Question 27.
What is the effect on the pressure of an if it is compressed at constant temperature?
Applying Boyle’s law, we find that the pressure increases.

Question 28.
What is the volume of a gas at absolute zero of temperature?
Zero.

Question 29.
Why the pressure of a gas enclosed in a container increases on heating?
This is because the pressure of a gas is proportional to the absolute ‘ temperature of the gas if V is constant.

Question 30.
The number of molecules in a container is doubled. What will be the effect on the r.m.s? speed of Slit molecules?
No effect.

Question 31.
What will be the effect on K.E. and pressure of the gas in the above quation?
Both will be doubled.

Question 32.
Does real gases obey the gas equation, PV = nRT.
No.

Question 33.
On what factors does the internal energy of a real gas depend?
It depends upon the temperature, pressure and volume of the gas.

Question 34.
What is the pressure of an ideal gas at absolute zero i.e. 0 K or – 273°C.
Zero.

Question 35.
What do NTP and STP mean?
They refer to a temperature of 273 K or 0°C and 1 atmospheric pressure.

Question 36.
What is the internal energy or molecular energy of an ideal gas at absolute zero?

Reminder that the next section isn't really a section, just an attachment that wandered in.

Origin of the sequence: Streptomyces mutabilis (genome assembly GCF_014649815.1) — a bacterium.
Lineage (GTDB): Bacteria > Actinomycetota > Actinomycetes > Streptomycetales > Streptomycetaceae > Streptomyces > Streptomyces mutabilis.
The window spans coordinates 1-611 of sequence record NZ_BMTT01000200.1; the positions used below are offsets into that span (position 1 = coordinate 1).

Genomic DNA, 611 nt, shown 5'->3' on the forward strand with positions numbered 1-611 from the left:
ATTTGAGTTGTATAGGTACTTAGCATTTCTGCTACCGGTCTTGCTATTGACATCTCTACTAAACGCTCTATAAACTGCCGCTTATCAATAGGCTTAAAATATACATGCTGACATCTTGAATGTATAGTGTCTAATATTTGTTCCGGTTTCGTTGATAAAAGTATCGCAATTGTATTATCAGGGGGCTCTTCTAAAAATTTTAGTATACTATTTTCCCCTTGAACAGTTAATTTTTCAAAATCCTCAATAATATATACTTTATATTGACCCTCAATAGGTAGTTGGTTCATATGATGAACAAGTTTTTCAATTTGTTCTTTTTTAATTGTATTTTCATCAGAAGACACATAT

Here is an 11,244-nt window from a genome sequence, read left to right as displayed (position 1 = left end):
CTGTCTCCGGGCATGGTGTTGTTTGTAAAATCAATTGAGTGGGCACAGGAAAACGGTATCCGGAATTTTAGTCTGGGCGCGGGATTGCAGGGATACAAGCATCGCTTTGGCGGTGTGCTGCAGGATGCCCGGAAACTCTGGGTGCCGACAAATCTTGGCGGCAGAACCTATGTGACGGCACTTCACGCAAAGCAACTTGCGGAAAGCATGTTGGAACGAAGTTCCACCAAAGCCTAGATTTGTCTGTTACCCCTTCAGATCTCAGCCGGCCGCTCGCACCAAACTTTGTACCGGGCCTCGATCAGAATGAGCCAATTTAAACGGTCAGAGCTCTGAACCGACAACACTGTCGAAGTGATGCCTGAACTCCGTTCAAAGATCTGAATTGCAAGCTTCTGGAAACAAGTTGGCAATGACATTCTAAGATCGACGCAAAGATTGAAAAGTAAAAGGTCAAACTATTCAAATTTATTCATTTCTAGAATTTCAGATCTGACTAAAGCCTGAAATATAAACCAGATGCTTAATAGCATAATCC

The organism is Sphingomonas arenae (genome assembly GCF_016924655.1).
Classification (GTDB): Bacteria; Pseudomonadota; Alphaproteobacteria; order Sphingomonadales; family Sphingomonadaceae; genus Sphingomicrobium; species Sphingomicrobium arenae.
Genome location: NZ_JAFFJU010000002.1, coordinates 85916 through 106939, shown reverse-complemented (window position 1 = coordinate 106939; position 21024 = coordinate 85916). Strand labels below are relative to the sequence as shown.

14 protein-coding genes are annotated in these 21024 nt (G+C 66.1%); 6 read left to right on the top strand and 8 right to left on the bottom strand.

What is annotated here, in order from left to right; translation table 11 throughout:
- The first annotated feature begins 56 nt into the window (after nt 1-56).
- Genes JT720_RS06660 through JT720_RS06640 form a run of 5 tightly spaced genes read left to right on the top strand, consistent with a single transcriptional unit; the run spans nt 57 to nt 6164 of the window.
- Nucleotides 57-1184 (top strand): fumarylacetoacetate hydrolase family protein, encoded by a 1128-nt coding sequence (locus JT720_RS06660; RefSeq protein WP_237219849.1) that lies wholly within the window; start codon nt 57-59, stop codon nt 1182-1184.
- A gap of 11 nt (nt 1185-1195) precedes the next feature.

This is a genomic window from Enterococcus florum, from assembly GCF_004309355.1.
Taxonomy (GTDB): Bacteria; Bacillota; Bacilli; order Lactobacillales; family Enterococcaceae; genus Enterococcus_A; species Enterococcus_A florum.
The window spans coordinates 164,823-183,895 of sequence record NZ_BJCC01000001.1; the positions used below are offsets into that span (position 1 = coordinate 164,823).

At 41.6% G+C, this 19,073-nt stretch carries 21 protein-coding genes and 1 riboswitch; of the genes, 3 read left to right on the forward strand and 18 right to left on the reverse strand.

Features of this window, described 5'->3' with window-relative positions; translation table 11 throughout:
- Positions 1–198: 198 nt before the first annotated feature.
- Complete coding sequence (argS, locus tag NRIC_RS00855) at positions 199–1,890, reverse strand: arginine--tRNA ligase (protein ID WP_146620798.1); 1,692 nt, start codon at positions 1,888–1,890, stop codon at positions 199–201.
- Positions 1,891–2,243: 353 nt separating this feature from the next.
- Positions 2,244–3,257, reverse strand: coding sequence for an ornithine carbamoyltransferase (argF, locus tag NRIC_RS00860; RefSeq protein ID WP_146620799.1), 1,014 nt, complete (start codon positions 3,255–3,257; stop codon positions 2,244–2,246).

Zero.

Question 37.
Name the temperature at which all real gases get liquified?
All real gases get liquified before reaching absolute zero.

Question 38.
Is the internal energy of the real gases sera at the absolute temperature?
No.

### Kinetic Theory Important Extra Questions Short Answer Type

Question 1.
Why cooling is caused by evaporation?
Evaporation occurs on account of faster molecules escaping from the surface of the liquid. The liquid is therefore left with molecules having lower speeds. The decrease in the average speed of molecules results in lowering the temperature and hence cooling is caused.

Question 2.
On reducing the volume of the gas at a constant temperature, the pressure of the gas increases. Explain on the basis of the kinetic theory of gases.
On reducing the volume, the space for the given number of molecules of the gas decreases i.e. no. of molecules per unit volume increases. As a result of which more molecules collide with the walls of the vessel per second and hence a larger momentum is transferred to the walls per second. Due to which the pressure of gas increases.

Question 3.
Why temperature less than absolute zero is not possible?
According to the kinetic interpretation of temperature, absolute temperature means the kinetic energy of molecules.